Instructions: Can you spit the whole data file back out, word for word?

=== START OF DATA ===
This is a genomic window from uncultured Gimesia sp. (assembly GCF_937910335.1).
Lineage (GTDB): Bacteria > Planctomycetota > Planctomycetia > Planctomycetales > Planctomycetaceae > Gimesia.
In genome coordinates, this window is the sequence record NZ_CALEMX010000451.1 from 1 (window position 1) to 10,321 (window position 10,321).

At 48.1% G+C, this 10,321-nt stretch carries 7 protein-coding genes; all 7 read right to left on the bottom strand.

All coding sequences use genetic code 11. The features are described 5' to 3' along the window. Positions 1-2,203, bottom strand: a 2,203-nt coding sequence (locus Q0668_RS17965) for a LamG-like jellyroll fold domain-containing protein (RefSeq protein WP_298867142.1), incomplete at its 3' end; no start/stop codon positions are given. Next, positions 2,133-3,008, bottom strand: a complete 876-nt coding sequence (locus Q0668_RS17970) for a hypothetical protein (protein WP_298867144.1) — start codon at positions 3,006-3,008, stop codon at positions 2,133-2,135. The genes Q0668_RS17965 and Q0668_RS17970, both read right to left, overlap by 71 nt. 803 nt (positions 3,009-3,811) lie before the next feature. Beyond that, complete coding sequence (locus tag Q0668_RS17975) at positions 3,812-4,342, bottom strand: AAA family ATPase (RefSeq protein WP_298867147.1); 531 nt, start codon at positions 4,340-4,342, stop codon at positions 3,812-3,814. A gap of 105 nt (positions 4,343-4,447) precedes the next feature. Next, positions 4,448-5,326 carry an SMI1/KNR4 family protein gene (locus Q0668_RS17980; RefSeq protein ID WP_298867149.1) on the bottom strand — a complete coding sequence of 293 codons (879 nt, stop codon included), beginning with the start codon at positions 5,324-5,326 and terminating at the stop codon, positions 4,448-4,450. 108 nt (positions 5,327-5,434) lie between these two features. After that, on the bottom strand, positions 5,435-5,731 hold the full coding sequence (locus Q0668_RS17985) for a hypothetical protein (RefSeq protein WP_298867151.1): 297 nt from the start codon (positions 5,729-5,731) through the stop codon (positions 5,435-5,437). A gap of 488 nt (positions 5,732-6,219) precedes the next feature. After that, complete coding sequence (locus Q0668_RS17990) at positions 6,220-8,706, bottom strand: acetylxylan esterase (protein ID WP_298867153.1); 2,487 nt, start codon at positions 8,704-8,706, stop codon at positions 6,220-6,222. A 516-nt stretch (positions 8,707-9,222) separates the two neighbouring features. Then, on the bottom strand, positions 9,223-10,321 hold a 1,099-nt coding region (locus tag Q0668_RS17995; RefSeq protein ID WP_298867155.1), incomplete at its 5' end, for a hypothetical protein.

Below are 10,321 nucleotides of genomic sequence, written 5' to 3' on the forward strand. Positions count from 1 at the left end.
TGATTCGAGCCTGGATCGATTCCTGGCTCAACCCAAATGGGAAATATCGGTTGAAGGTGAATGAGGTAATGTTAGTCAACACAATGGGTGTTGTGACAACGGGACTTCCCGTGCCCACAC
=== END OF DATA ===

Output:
This is a genomic window from uncultured Gimesia sp. (assembly GCF_937910335.1).
Lineage (GTDB): Bacteria > Planctomycetota > Planctomycetia > Planctomycetales > Planctomycetaceae > Gimesia.
In genome coordinates, this window is the sequence record NZ_CALEMX010000451.1 from 1 (window position 1) to 10,321 (window position 10,321).

At 48.1% G+C, this 10,321-nt stretch carries 7 protein-coding genes; all 7 read right to left on the bottom strand.

All coding sequences use genetic code 11. The features are described 5' to 3' along the window. Positions 1-2,203, bottom strand: a 2,203-nt coding sequence (locus Q0668_RS17965) for a LamG-like jellyroll fold domain-containing protein (RefSeq protein WP_298867142.1), incomplete at its 3' end; no start/stop codon positions are given. Next, positions 2,133-3,008, bottom strand: a complete 876-nt coding sequence (locus Q0668_RS17970) for a hypothetical protein (protein WP_298867144.1) — start codon at positions 3,006-3,008, stop codon at positions 2,133-2,135. The genes Q0668_RS17965 and Q0668_RS17970, both read right to left, overlap by 71 nt. 803 nt (positions 3,009-3,811) lie before the next feature. Beyond that, complete coding sequence (locus tag Q0668_RS17975) at positions 3,812-4,342, bottom strand: AAA family ATPase (RefSeq protein WP_298867147.1); 531 nt, start codon at positions 4,340-4,342, stop codon at positions 3,812-3,814. A gap of 105 nt (positions 4,343-4,447) precedes the next feature. Next, positions 4,448-5,326 carry an SMI1/KNR4 family protein gene (locus Q0668_RS17980; RefSeq protein ID WP_298867149.1) on the bottom strand — a complete coding sequence of 293 codons (879 nt, stop codon included), beginning with the start codon at positions 5,324-5,326 and terminating at the stop codon, positions 4,448-4,450. 108 nt (positions 5,327-5,434) lie between these two features. After that, on the bottom strand, positions 5,435-5,731 hold the full coding sequence (locus Q0668_RS17985) for a hypothetical protein (RefSeq protein WP_298867151.1): 297 nt from the start codon (positions 5,729-5,731) through the stop codon (positions 5,435-5,437). A gap of 488 nt (positions 5,732-6,219) precedes the next feature. After that, complete coding sequence (locus Q0668_RS17990) at positions 6,220-8,706, bottom strand: acetylxylan esterase (protein ID WP_298867153.1); 2,487 nt, start codon at positions 8,704-8,706, stop codon at positions 6,220-6,222. A 516-nt stretch (positions 8,707-9,222) separates the two neighbouring features. Then, on the bottom strand, positions 9,223-10,321 hold a 1,099-nt coding region (locus tag Q0668_RS17995; RefSeq protein ID WP_298867155.1), incomplete at its 5' end, for a hypothetical protein.

Below are 10,321 nucleotides of genomic sequence, written 5' to 3' on the forward strand. Positions count from 1 at the left end.
TGATTCGAGCCTGGATCGATTCCTGGCTCAACCCAAATGGGAAATATCGGTTGAAGGTGAATGAGGTAATGTTAGTCAACACAATGGGTGTTGTGACAACGGGACTTCCCGTGCCCACAC